27 December 2017, 15:57 Home » Disciplines News » Showjumping News » Who’s Competing Team Ireland Equestrian’s showjumpers competing at Mechelen (BEL), Liverpool (GBR) and Al Ain (UAE) this week. All Irish international entries for this week’s shows are now available to view by clicking on the individual shows under ‘FEI Entries & Results’. Live links to results from this week’s shows are also available. Follow your Team Ireland Equestrian riders on the HSI website, Facebook (Team Ireland Equestrian) and Twitter (@TeamIRLEq). Who’s Competing Tags:
Below are our Tuesday Top 7 players in the Ravens’ 20-13 win over the Houston Texans in the divisional round of the playoffs. To hear our full explanations for our lists, click HERE.Luke Jones’ Top 7 …7) Billy Cundiff6) Bernard Pollard5) Ray Lewis4) Anquan Boldin3) Sam Koch2) Ed Reed1) Lardarius WebbDrew Forrester’s Top 7 …Continue >>>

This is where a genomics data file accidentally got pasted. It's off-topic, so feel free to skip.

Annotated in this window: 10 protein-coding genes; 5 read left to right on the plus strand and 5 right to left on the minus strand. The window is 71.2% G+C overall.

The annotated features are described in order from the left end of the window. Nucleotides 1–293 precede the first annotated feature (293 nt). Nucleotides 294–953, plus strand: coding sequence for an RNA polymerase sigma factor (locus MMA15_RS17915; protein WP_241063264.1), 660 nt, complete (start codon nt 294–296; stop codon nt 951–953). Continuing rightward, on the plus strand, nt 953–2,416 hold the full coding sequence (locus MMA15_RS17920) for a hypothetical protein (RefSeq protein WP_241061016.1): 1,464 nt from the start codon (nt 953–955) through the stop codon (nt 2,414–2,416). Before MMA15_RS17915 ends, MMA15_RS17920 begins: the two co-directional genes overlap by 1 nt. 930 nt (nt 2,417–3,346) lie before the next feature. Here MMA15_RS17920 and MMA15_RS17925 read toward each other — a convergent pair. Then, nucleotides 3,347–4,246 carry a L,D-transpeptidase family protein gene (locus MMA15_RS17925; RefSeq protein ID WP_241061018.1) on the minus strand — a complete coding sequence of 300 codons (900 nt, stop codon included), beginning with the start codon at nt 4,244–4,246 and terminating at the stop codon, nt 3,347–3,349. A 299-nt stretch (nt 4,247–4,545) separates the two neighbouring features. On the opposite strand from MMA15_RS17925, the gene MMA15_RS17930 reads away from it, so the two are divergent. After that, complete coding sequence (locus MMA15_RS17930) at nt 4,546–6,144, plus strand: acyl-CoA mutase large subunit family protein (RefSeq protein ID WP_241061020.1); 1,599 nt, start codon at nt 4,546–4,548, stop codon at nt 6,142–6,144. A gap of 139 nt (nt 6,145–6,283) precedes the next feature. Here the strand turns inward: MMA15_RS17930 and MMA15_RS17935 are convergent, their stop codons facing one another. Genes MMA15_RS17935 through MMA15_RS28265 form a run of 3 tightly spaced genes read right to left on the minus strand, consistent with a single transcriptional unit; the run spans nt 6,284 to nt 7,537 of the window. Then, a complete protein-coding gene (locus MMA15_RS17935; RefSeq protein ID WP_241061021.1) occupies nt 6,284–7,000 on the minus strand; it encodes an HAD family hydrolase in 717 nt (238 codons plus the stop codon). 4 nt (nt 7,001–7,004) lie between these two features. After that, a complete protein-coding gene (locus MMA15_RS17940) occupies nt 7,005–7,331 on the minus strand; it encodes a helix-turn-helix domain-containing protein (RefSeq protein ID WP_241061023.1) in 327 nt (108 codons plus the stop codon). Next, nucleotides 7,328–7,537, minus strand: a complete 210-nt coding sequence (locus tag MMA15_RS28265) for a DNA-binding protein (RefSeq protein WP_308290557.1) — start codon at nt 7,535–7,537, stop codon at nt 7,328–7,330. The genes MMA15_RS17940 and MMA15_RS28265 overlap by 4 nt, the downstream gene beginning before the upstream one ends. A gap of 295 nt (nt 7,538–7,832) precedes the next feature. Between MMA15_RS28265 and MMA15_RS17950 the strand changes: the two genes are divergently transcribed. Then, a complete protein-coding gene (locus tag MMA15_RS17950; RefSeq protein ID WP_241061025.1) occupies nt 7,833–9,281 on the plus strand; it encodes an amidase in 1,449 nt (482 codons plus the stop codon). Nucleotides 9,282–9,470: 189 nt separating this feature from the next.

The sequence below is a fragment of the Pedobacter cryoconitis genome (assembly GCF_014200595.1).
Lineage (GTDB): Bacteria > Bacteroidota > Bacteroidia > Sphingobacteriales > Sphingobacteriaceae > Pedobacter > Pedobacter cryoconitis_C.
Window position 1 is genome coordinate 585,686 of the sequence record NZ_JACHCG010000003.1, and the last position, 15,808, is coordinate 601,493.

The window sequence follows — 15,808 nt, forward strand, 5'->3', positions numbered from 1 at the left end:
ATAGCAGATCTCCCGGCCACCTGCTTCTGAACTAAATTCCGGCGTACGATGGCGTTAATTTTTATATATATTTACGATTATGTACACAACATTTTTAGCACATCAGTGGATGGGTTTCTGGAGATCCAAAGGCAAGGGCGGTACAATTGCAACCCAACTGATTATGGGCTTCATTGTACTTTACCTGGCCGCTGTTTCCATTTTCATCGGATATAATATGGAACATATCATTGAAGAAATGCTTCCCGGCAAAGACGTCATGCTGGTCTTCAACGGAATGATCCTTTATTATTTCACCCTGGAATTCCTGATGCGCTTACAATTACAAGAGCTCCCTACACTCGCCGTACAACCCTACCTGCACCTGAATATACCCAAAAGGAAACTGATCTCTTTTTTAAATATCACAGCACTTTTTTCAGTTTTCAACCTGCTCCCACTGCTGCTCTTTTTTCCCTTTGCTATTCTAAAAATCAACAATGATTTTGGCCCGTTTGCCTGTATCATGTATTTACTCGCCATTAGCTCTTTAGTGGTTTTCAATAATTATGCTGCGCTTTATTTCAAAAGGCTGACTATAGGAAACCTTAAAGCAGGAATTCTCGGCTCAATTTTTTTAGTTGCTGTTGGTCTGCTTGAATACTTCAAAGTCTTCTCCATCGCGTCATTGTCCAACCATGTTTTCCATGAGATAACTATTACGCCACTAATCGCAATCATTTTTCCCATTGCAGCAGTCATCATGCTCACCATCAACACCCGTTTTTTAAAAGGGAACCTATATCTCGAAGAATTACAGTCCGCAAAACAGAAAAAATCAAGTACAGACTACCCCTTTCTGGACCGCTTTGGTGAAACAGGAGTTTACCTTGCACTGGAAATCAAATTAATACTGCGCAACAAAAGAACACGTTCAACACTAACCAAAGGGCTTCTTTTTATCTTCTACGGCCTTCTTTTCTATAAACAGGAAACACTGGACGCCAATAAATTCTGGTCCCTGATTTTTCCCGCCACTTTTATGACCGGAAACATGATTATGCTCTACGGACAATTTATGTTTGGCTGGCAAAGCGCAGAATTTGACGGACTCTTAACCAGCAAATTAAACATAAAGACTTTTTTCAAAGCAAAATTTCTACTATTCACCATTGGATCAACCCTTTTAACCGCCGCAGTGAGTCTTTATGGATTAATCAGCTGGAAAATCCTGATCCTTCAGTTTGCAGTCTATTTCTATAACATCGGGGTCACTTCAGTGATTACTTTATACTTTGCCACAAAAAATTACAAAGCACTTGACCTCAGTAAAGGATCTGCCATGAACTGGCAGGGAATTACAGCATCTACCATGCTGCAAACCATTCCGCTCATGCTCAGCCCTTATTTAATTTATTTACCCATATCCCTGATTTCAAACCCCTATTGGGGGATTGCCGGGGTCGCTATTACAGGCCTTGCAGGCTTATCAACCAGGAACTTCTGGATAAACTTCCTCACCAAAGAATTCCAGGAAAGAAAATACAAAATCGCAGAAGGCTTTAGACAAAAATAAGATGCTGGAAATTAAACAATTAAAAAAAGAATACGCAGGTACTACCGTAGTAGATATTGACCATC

It doesn’t matter how Ubaldo Jimenez performs on Wednesday night.Whether the good version makes a cameo for the first time since early May or he again pitches like the worst starter in baseball, the Orioles are sending a bad message all the way around by giving him the ball against the San Diego Padres after moving him to the bullpen just a week ago.Through all the noise about the difficult schedule this week, the Orioles have known since sending Mike Wright down to Triple-A Norfolk on Friday that they would need a starter for Wednesday’s game. They even opened up space Tuesday by outrighting infielder Paul Janish to Norfolk, meaning they had the flexibility to promote any pitcher in the organization not currently on the 40-man roster.Instead, the Orioles decided to roll with a pitcher whose 7.34 ERA ranks last in the majors among those registering at least 60 innings.It speaks volumes about the state of the organization’s starting pitching depth. Not that anyone is convinced that Odrisamer Despaigne or Joe Gunkel or Nick Additon or any other minor-league starter with a pulse would provide substantial improvement, but why field teams at Norfolk or Double-A Bowie if you’re just going to maintain the status quo with a starting rotation ranking 13th in the AL in ERA?What message does it send to the rest of your first-place club that this is the best you can do? A couple weeks ago, the Orioles replaced Mike Wright with, well, Mike Wright. Then, they removed Jimenez for the returning Yovani Gallardo. Now, they’ve demoted Wright again in favor of Jimenez.Talk about rearranging deck chairs on the Titanic.The Orioles have now essentially told both Jimenez and Wright, “You’re not good enough, but here’s the ball again because we have no one else worthy of receiving a shot.” Having no competition for starting pitchers performing so far below expectations is embarrassing for a contending team.A first-place club with a powerful offense, a great bullpen, and a strong infield defense deserves better. It at least deserves an attempt to be better, but that’s an issue that dates back to the offseason when improving the starting pitching was initially deemed a priority by executive vice president of baseball operations Dan Duquette and the Orioles proceeded to lose their best starter from 2015 — Wei-Yin Chen — and replace him with Gallardo, a pitcher with shoulder concerns that have already landed him on the disabled list.To make matters worse, the Orioles thought they had enough rotation depth this spring to jettison a struggling Miguel Gonzalez to save $4 million instead of sending him to the minors to work on his issues. His 4.29 ERA is far from stellar, but his velocity is back in line with where it was the last four years and he’d be a substantial upgrade over Wright or Jimenez right now.Of course, Wednesday’s start doesn’t mean Jimenez will remain in the rotation. Perhaps this truly is an attempt at a Hail Mary with the 32-year-old after seeing how his demotion has negatively impacted the bullpen over the last week. His lone relief appearance last Friday brought an inability to even keep the Orioles within four runs of Toronto after Wright was lifted in the fourth inning.It’s difficult to hide a pitcher in the bullpen when he can’t even contribute in that kind of a low-leverage situation.Despite still being owed roughly $21 million through next season, maybe this represents Jimenez’s last chance with the Orioles.At some point, you have to recognize a sunk cost and move on, right?Otherwise, we’re reminded that the definition of insanity is doing the same thing over and over again and expecting different results.